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Tuesday, 16 August 2011

Elvis is back in the building

Incredible that it's been 34 years since Elvis Presley died - and he's still as popular as ever, more so in fact and although much of the Elvis industry is tacky there is no disputing the importance of Elvis as a performer and a truly innovative one at that.

"Before Elvis there was nothing." John Lennon
As a kid I used to think Elvis was the epitome of cool and would even watch those movies which were always playing on TV during the school holidays, but as I grew older and discovered other forms of music I turned away from the music of Elvis Presley, considering it trite, mediocre - and a great deal of it was. Those costumes he wore on stage made him look like a strutting peacock and every time he was featured on the news he seemed to have gained yet another chin. The world had moved on and Elvis, it seemed, had been unable to move with it and now well into middle age he was still belting out those songs that had sounded fresh coming from a slightly raw kid, but seemed like parody coming from the middle aged fat man.

I remember the first record player I ever owned - it was a Dansette which was shaped like a suitcase, carrying handle included on the side. I got this for Christmas when I was ten years old and I had two LP records with it - Elvis's Christmas Album and a tribute to the Beatles. I didn't really like the Beatles one at the time, as it wasn't the real Beatles but some tribute band, and besides all I knew of the Beatles when I was ten was that it was some group my Dad would mention from time to time. But the Elvis one was played to death.

Then in 1977 Elvis Presley died, but I was twelve years old at the time, just discovering punk music and Elvis had long ceased to matter to me. Why should I, a snobby nosed kid from the black Welsh Valleys, give a shit about a middle of the road American icon?

It was only in later years that I began to rediscover Elvis and although there is still a large ratio of trash amongst his canon, there is much that is as important as any music ever recorded by anyone. Almost all of his tracks for Sun are indispensable, as are his first two RCA albums. Elvis is Back, his first album after leaving the army, is also excellent and showed a maturity both in choice of songs and  the performance itself. It all went wrong shortly afterwards with Elvis becoming a star in a string of bad movies with inane soundtrack albums. The Elvis that came back from military service was not the hip cat who first put on the uniform. Indeed the few Elvis movies that can be considered classic came from the first period of fame before he was drafted into the army. The military it seemed did something to Elvis - tamed him,perhaps.

There were though later triumphs - the excellent 68 comeback special and a string of albums such as Elvis in Memphis, Elvis Country, Back in  Memphis and That's The Way It Is spring to mind.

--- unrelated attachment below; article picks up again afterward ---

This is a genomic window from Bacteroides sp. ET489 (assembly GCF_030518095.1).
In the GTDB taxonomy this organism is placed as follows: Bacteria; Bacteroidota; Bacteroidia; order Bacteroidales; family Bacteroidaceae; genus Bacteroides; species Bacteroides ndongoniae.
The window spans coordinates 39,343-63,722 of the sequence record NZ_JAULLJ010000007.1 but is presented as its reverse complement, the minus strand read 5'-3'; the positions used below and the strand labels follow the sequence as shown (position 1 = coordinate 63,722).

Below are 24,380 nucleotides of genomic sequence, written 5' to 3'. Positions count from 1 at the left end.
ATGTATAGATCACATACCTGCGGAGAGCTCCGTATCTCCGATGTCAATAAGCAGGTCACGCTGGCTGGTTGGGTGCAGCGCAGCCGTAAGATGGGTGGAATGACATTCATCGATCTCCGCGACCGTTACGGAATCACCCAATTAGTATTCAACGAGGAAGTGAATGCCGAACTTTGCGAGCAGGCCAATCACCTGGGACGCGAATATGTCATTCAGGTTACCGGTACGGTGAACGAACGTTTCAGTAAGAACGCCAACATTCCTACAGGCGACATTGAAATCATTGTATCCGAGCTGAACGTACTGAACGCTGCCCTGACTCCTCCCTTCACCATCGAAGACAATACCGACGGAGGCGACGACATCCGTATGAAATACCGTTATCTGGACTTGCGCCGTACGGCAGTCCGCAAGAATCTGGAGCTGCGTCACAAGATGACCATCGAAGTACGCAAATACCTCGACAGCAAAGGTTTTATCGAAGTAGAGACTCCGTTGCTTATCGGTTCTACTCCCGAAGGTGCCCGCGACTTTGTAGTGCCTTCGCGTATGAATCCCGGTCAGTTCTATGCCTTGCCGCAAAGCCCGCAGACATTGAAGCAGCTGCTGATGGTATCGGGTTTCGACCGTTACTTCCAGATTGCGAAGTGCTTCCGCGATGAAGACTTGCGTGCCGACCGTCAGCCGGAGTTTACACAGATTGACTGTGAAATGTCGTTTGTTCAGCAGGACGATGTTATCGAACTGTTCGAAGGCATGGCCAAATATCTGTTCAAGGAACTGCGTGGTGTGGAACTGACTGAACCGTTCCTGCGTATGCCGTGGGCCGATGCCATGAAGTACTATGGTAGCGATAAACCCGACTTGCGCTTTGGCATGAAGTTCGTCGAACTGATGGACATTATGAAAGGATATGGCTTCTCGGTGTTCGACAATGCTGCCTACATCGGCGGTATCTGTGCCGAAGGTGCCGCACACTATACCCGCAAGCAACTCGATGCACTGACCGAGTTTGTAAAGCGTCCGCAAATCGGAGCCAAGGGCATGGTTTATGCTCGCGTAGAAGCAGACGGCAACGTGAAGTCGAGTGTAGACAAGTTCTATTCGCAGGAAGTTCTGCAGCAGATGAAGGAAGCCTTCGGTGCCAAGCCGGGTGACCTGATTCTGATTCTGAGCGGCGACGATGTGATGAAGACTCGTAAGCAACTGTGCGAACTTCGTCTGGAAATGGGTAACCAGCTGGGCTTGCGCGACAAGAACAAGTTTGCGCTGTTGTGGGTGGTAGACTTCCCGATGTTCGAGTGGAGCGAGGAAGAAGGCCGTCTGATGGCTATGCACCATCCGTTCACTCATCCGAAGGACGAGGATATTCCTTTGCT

It's not surprising really that Elvis in his afterlife has become even more of a product than he was when alive. He was used as a commodity throughout the movie years and even beyond with the gruelling Vegas shows. And that's a shame because it often obscures the fact that Elvis was a truly great artist, as important in the development of popular music as anyone. In life he became wrapped up in his own myth and lost himself beneath all the trappings of showbusiness and in death the real Elvis is buried deeper still. It's not about the flashy suits and saccharine ballads, but about those first few years, back when the world was black and white, when the young man revolutionised music and changed the world. He truly did, you know.

These days I know I was wrong to discount Elvis and am a born again fan and so in honour of the King, on this anniversary of his death, here are my choice of five essential Elvis albums.

Elvis  Prelsey (1956) This is the first album for RCA Records. As famous for it's pink and green lettering and its cover design, as for the music itself. This is punky rockabilly Elvis with not a bad track among the set. Listen to Elv's take on Ray Chares's I got A Woman and prepare to be rocked.

Elvie (1956) The second RCA album was more polished that the previous volume and much of the rawness taken away. But mawkish Old Shep aside this is still a great record.

Elvis Sunrise (1975) This compilation  contains all of the tracks the young Elvis laid down for Sam Phillips and Sun records. And it's absolutely excellent - this is Elvis at his best. Raw, bluesy and magnificent. The video embedded below comes from these sessions.

Elvis is Back (1960) Elvis launched himself into recording this album directly after leaving the army, acting as producer and having free reign on the choice of tracks. The work shows a more rounded side of Elvis with the singer flirting with jazz as well as the more usual blues and rockabilly. After this master-work came the soundtrack to GI Blues and the real Elvis seemed lost forever.

From Elvis in Memphis (1969) Perhaps the last truly great album Elvis would ever make. Producer Chips Moran pushed Elvis every step of the way and this resuled in some of the greatest emotion ever heard in that remarkable voice. Excellent.

The music will live forever

1 comment:

Davieboy said...

Great post.
Like you, in my youth I wrote off Elvis, couldn't understand how he was compared to the Beatles in terms of talent. Now that I'm older and wiser I "get" Elvis, particularly the gospel and Americana-side of him. This was aided by a trip to Memphis & Tupelo, to see his roots and learn more about the person. He was truly unique, a one-off.
I also recommend Hank williams btw; another name I'd heard my whole life without understanding all the fuss - happily, I now "get" him too!